Creating an Internet of Things (IoT) app to monitor a house plant is a pragmatic starting place to learn about data that changes over time. It’s useful for anyone who loves the idea of indoor gardening but forgets to check their plants regularly.
This project is accessible to everyone from students working on a science fair project to botanists monitoring exotic plant nurseries. There are many ways to monitor a houseplant, but this is the high-tech way – with sensors and advanced software systems.
For this project, we’ll use InfluxDB, a time series platform that specializes in storing sequential data as it appears over time. This is useful when comparing data, creating alerts for specific thresholds and monitoring events in the physical and virtual worlds alike.
The full list of supplies, a schematic drawing for your breadboard (with microcontroller of choice) and the source code are all available from my git repository if you want to follow along for your own edification or desperately need to keep a houseplant alive.
An IoT sensor tracks my plant’s health metrics at timed intervals. We classify the data it collects as time series data because it includes a timestamp, which appears as the first column in storage. The IoT sensors generate data about the plant’s health. Then I use Telegraf, an open source collection agent, and the Python client library to collect that data and send it to the storage layer, InfluxDB. The Plotly graphing library provides the data visualization. I coded the project in Python and it uses the Flask library for routing.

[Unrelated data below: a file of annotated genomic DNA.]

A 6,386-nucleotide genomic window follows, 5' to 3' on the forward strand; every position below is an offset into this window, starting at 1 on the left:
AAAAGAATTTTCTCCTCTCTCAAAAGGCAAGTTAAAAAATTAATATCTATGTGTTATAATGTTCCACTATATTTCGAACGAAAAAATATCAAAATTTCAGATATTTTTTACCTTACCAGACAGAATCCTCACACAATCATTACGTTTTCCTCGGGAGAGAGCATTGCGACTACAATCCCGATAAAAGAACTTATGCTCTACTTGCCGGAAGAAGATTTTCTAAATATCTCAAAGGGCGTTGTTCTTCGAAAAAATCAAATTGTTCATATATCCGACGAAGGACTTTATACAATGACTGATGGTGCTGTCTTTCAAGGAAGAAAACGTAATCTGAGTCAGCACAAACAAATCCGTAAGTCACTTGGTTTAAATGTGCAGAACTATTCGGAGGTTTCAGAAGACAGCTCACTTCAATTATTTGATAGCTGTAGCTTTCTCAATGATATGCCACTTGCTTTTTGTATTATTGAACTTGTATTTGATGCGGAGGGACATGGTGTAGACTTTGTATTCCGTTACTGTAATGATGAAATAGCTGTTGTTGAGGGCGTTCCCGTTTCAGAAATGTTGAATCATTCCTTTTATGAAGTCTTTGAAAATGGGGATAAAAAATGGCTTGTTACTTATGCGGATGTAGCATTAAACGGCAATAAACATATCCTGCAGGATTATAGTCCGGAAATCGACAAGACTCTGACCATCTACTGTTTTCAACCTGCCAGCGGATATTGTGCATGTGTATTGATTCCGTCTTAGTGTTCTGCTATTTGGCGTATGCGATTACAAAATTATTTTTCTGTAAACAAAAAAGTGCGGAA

- A plant to monitor.
- A Particle Boron or similar microcontroller.
- At least one IoT sensor for your plant.
- A breadboard.
- Jump wires.
I use four sensors to generate the following five data points:
- Air temperature.
- Soil temperature.
- Soil moisture.
I use the Boron microcontroller and set the device up through the company website. To receive data from the microcontroller itself, I connect it to my laptop via a USB cable. Microcontroller setup depends on which microcontroller you selected for use. Your microcontroller might provide other connection options, including Bluetooth or small server access over TCP/IP.
Follow the instructions provided by your microcontroller’s manufacturer until you receive input from your sensors. You don’t need to make sense of the data yet; just make sure your microcontroller is sending raw data.
Sign into InfluxDB. Create a bucket, which is where InfluxDB stores data. We will connect to InfluxDB via an API. The next step is to create the required credentials and tokens.
Writing data into InfluxDB is straightforward and starts with the client library. I use InfluxDB’s Python client library for this project. The code below is an example of how you can write code to send raw data from your microcontroller’s sensors to InfluxDB.
Measurements are the InfluxDB equivalent to tables in a relational database. My code makes good use of tags. Tags aren’t required but come in handy because they’re metadata that makes the data easier to understand and work with. In this case, they can specify different plants, devices or something else depending on how complicated you want to get.
Before we can retrieve and read the data, we have to convert it to Pyarrow format. The code below is a function that includes the query and connection to Flight SQL to retrieve the data.
You can call the previous query and substitute the variables for your selections, including bucket, sensor and device. The returned result allows you to graph your incoming data. The return df method pulls our data out in a data frame format.
Pandas DataFrames are two-dimensional data structures that enable fast data analysis and processing. We convert our data to a DataFrame to make it easier to work with in Python. There are a few other data output options to choose from if you prefer a different style.
The graphing library expects you to return a data frame for visualization. This is the end result of querying for the data points. The images below are hard-coded graphs that illustrate the data points. Different tabs display different graphs and track separate metrics. This is just a small portion of the project’s capabilities.